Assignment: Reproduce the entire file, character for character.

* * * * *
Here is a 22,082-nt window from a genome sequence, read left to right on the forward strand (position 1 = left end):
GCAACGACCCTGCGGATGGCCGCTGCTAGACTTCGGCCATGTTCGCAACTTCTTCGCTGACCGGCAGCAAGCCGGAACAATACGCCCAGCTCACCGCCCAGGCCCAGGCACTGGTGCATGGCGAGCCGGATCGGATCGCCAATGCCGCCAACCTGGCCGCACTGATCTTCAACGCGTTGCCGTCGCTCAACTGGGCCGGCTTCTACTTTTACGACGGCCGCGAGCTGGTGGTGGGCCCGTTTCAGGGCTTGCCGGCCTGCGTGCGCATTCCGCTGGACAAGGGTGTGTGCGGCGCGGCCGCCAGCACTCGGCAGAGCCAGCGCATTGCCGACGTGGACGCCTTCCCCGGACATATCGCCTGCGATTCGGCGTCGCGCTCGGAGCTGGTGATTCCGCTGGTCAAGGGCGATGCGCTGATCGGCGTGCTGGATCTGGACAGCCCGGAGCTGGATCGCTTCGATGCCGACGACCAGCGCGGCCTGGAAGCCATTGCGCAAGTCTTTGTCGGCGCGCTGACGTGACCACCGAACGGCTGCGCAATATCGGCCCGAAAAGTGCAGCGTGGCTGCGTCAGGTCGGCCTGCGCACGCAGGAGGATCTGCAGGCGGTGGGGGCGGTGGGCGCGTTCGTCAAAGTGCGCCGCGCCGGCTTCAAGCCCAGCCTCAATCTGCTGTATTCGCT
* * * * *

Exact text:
Here is a 22,082-nt window from a genome sequence, read left to right on the forward strand (position 1 = left end):
GCAACGACCCTGCGGATGGCCGCTGCTAGACTTCGGCCATGTTCGCAACTTCTTCGCTGACCGGCAGCAAGCCGGAACAATACGCCCAGCTCACCGCCCAGGCCCAGGCACTGGTGCATGGCGAGCCGGATCGGATCGCCAATGCCGCCAACCTGGCCGCACTGATCTTCAACGCGTTGCCGTCGCTCAACTGGGCCGGCTTCTACTTTTACGACGGCCGCGAGCTGGTGGTGGGCCCGTTTCAGGGCTTGCCGGCCTGCGTGCGCATTCCGCTGGACAAGGGTGTGTGCGGCGCGGCCGCCAGCACTCGGCAGAGCCAGCGCATTGCCGACGTGGACGCCTTCCCCGGACATATCGCCTGCGATTCGGCGTCGCGCTCGGAGCTGGTGATTCCGCTGGTCAAGGGCGATGCGCTGATCGGCGTGCTGGATCTGGACAGCCCGGAGCTGGATCGCTTCGATGCCGACGACCAGCGCGGCCTGGAAGCCATTGCGCAAGTCTTTGTCGGCGCGCTGACGTGACCACCGAACGGCTGCGCAATATCGGCCCGAAAAGTGCAGCGTGGCTGCGTCAGGTCGGCCTGCGCACGCAGGAGGATCTGCAGGCGGTGGGGGCGGTGGGCGCGTTCGTCAAAGTGCGCCGCGCCGGCTTCAAGCCCAGCCTCAATCTGCTGTATTCGCT